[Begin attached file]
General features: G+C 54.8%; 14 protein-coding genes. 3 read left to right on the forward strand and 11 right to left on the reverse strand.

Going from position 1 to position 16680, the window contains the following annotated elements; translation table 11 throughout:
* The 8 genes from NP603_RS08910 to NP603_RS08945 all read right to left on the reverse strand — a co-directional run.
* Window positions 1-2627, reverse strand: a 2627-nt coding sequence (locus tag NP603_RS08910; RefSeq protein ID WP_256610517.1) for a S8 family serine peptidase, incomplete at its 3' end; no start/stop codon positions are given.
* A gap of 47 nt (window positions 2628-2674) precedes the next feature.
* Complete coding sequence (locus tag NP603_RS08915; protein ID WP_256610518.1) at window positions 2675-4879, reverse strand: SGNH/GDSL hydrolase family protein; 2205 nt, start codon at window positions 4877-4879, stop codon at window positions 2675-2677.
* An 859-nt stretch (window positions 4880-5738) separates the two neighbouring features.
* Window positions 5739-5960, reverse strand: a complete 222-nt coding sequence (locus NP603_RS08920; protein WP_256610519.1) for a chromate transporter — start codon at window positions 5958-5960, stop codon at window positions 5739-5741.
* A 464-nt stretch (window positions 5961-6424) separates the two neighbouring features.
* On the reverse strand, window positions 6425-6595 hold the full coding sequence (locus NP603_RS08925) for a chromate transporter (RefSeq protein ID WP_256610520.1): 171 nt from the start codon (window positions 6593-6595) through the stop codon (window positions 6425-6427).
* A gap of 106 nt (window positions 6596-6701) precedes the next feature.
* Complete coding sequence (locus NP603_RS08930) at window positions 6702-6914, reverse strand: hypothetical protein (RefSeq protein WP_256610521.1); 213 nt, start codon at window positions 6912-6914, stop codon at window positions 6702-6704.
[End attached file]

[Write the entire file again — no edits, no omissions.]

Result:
General features: G+C 54.8%; 14 protein-coding genes. 3 read left to right on the forward strand and 11 right to left on the reverse strand.

Going from position 1 to position 16680, the window contains the following annotated elements; translation table 11 throughout:
* The 8 genes from NP603_RS08910 to NP603_RS08945 all read right to left on the reverse strand — a co-directional run.
* Window positions 1-2627, reverse strand: a 2627-nt coding sequence (locus tag NP603_RS08910; RefSeq protein ID WP_256610517.1) for a S8 family serine peptidase, incomplete at its 3' end; no start/stop codon positions are given.
* A gap of 47 nt (window positions 2628-2674) precedes the next feature.
* Complete coding sequence (locus tag NP603_RS08915; protein ID WP_256610518.1) at window positions 2675-4879, reverse strand: SGNH/GDSL hydrolase family protein; 2205 nt, start codon at window positions 4877-4879, stop codon at window positions 2675-2677.
* An 859-nt stretch (window positions 4880-5738) separates the two neighbouring features.
* Window positions 5739-5960, reverse strand: a complete 222-nt coding sequence (locus NP603_RS08920; protein WP_256610519.1) for a chromate transporter — start codon at window positions 5958-5960, stop codon at window positions 5739-5741.
* A 464-nt stretch (window positions 5961-6424) separates the two neighbouring features.
* On the reverse strand, window positions 6425-6595 hold the full coding sequence (locus NP603_RS08925) for a chromate transporter (RefSeq protein ID WP_256610520.1): 171 nt from the start codon (window positions 6593-6595) through the stop codon (window positions 6425-6427).
* A gap of 106 nt (window positions 6596-6701) precedes the next feature.
* Complete coding sequence (locus NP603_RS08930) at window positions 6702-6914, reverse strand: hypothetical protein (RefSeq protein WP_256610521.1); 213 nt, start codon at window positions 6912-6914, stop codon at window positions 6702-6704.